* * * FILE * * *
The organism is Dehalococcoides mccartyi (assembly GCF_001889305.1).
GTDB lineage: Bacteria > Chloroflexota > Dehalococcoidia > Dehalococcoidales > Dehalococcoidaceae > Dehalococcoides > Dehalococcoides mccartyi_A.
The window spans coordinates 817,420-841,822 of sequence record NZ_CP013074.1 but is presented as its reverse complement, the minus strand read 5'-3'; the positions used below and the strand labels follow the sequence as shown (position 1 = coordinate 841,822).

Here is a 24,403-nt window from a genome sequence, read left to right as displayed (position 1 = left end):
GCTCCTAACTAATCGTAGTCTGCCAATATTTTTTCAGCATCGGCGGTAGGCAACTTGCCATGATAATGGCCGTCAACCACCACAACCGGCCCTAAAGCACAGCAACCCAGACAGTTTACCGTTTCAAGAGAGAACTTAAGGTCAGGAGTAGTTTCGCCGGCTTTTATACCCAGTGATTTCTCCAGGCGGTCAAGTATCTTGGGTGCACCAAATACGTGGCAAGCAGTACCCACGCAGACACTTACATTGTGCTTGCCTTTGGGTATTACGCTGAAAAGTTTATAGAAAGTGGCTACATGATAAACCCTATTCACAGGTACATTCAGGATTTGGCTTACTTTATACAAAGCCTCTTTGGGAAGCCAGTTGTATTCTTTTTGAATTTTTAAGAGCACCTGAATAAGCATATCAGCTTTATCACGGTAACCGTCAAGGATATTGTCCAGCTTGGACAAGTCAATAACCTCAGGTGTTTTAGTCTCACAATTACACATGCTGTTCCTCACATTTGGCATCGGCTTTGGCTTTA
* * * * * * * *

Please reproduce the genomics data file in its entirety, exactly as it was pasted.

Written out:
The organism is Dehalococcoides mccartyi (assembly GCF_001889305.1).
GTDB lineage: Bacteria > Chloroflexota > Dehalococcoidia > Dehalococcoidales > Dehalococcoidaceae > Dehalococcoides > Dehalococcoides mccartyi_A.
The window spans coordinates 817,420-841,822 of sequence record NZ_CP013074.1 but is presented as its reverse complement, the minus strand read 5'-3'; the positions used below and the strand labels follow the sequence as shown (position 1 = coordinate 841,822).

Here is a 24,403-nt window from a genome sequence, read left to right as displayed (position 1 = left end):
GCTCCTAACTAATCGTAGTCTGCCAATATTTTTTCAGCATCGGCGGTAGGCAACTTGCCATGATAATGGCCGTCAACCACCACAACCGGCCCTAAAGCACAGCAACCCAGACAGTTTACCGTTTCAAGAGAGAACTTAAGGTCAGGAGTAGTTTCGCCGGCTTTTATACCCAGTGATTTCTCCAGGCGGTCAAGTATCTTGGGTGCACCAAATACGTGGCAAGCAGTACCCACGCAGACACTTACATTGTGCTTGCCTTTGGGTATTACGCTGAAAAGTTTATAGAAAGTGGCTACATGATAAACCCTATTCACAGGTACATTCAGGATTTGGCTTACTTTATACAAAGCCTCTTTGGGAAGCCAGTTGTATTCTTTTTGAATTTTTAAGAGCACCTGAATAAGCATATCAGCTTTATCACGGTAACCGTCAAGGATATTGTCCAGCTTGGACAAGTCAATAACCTCAGGTGTTTTAGTCTCACAATTACACATGCTGTTCCTCACATTTGGCATCGGCTTTGGCTTTA